Principles of Celestial Navigation

A Day in the Life of a Navigator » Obtaining a Running Fix

Chief Quartermaster Tim Sheedy, U.S. Navy, demonstrates how various celestial sights are reduced and plotted during a day in the life of a navigator

Chief Sheedy: Now that we’ve completed the morning Sun line, local apparent noon, and afternoon Sun line, we can now obtain a running fix. I’m going to show you how to do that. The afternoon Sun line is plotted on the Universal Plotting Sheet, properly labeled 19:35 and 58 seconds, Sun. We need to take the 11:45:15 Sun line from our estimated position at time 15:45 and advance it based on our ordered course and speed, course 318 6 knots. As stated previously, I like to draw hash marks showing that I advanced the line of position. Properly label 11:45:15, Sun. Now we’ll take the latitude, 15:45 LAN, which is also a line of position, and move it based on our ordered course and speed and advance that line of position. Properly label 15:45 LAN and hash marks showing that we advanced that LOP. Because we’re using advanced lines of position, this constitutes a running fix, where the three intersect. We’ll label it with a circle because it’s a celestial fix, and DR out. The running fix is at 32 degrees 21 decimal 3 North, 055 degrees 16 minutes West.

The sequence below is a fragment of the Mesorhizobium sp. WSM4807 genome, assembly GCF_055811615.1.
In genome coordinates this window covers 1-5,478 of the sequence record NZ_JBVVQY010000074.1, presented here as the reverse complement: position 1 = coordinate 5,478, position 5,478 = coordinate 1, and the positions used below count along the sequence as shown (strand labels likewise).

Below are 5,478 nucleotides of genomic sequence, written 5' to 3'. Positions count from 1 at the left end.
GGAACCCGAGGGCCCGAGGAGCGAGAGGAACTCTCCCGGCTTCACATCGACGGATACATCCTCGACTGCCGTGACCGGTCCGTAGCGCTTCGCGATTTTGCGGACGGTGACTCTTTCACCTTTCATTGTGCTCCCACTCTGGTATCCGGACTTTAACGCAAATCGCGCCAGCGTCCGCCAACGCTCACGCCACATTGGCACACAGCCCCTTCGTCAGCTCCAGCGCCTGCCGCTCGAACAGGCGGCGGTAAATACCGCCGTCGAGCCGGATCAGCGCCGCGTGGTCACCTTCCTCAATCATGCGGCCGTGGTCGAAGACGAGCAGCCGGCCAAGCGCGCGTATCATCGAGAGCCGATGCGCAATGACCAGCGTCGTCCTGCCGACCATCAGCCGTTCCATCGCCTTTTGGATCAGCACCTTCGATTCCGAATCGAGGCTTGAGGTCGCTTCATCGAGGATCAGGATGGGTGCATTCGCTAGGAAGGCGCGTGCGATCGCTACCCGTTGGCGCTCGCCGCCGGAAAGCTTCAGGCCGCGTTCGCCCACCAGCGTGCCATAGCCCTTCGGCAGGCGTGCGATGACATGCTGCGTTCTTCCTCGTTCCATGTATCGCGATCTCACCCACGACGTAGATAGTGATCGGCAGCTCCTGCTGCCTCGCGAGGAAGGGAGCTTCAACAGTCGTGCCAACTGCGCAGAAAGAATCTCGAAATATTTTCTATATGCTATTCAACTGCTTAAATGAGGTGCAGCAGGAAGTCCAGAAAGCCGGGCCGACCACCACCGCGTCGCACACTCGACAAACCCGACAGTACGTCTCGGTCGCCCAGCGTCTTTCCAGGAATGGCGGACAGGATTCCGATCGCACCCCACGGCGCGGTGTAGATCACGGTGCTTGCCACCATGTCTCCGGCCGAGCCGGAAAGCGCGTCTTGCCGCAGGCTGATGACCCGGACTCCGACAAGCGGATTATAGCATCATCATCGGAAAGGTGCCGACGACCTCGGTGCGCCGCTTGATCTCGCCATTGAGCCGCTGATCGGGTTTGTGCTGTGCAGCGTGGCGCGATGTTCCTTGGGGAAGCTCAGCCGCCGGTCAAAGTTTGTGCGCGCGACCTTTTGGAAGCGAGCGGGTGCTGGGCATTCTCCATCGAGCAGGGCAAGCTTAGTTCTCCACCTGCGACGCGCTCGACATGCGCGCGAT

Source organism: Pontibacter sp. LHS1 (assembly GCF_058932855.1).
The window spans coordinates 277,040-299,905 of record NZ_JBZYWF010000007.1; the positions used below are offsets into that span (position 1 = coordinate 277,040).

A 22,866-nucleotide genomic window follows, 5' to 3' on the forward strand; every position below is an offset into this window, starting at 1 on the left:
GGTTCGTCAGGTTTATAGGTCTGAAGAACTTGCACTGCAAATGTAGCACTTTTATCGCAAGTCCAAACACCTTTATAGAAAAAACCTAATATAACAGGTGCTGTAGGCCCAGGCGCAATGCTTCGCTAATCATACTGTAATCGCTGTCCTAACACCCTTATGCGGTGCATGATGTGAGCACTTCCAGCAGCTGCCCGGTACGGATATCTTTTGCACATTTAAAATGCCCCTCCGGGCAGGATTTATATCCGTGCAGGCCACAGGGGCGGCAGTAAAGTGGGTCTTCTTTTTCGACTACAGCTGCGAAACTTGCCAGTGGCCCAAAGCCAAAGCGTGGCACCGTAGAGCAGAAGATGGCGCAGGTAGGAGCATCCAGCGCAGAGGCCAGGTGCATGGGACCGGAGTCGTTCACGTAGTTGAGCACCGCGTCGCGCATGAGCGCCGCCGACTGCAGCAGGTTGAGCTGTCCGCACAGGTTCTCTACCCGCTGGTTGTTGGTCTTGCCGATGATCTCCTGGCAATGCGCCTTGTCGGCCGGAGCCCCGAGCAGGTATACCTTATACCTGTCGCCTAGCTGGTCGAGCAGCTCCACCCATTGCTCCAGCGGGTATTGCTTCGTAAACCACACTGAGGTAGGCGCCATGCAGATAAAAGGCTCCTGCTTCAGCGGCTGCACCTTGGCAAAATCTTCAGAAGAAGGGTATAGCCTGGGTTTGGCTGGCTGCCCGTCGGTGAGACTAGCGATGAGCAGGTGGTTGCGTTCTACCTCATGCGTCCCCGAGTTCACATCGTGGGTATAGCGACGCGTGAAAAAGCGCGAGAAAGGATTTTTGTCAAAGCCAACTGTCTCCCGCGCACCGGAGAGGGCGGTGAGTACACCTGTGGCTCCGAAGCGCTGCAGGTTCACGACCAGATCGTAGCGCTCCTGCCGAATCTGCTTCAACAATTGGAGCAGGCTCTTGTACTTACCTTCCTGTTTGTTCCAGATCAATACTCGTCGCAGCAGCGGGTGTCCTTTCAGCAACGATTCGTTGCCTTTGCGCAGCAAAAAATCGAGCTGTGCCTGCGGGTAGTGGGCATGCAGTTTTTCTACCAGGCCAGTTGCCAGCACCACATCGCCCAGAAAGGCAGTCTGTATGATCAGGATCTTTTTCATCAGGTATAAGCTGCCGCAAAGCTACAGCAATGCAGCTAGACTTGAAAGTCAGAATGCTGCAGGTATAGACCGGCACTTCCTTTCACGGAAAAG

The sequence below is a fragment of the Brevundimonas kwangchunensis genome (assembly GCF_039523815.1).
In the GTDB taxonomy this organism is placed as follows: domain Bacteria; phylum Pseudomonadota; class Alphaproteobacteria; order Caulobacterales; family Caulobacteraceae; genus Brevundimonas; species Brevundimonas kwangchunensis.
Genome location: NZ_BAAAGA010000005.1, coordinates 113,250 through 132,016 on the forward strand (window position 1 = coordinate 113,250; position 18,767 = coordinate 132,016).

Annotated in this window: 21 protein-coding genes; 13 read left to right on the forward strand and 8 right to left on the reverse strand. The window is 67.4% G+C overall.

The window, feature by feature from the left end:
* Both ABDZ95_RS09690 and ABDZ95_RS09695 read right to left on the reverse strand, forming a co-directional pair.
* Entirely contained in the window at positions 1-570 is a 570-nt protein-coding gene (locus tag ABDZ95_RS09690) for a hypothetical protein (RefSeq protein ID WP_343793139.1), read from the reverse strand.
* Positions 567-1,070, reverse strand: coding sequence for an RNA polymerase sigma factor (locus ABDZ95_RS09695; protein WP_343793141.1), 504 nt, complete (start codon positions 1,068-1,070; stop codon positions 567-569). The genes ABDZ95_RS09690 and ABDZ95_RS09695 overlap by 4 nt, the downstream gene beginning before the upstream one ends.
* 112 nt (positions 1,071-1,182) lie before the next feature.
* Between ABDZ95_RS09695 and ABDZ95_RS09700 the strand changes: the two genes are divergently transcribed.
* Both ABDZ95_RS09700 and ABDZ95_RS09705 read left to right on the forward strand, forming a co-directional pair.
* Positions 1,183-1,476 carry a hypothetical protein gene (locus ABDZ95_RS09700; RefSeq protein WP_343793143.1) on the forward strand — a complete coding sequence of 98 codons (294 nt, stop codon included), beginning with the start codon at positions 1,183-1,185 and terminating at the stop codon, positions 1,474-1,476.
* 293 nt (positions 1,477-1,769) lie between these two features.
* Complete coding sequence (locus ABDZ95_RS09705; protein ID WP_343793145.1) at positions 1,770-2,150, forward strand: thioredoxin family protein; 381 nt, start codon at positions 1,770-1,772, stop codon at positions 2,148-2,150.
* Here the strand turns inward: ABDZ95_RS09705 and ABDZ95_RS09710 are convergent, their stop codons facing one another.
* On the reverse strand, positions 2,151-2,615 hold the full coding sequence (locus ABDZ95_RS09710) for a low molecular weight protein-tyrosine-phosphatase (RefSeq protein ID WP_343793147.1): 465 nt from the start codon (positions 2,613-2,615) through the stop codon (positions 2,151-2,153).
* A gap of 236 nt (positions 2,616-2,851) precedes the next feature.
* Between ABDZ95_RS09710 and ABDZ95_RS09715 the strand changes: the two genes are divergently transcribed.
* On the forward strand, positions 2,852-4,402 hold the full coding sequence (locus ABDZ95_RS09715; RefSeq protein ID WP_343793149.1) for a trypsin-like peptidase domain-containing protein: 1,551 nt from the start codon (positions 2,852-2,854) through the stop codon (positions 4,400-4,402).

screenshot showing Universal Plotting Sheet with 1935 Sun line, and running fix based on advanced lines of position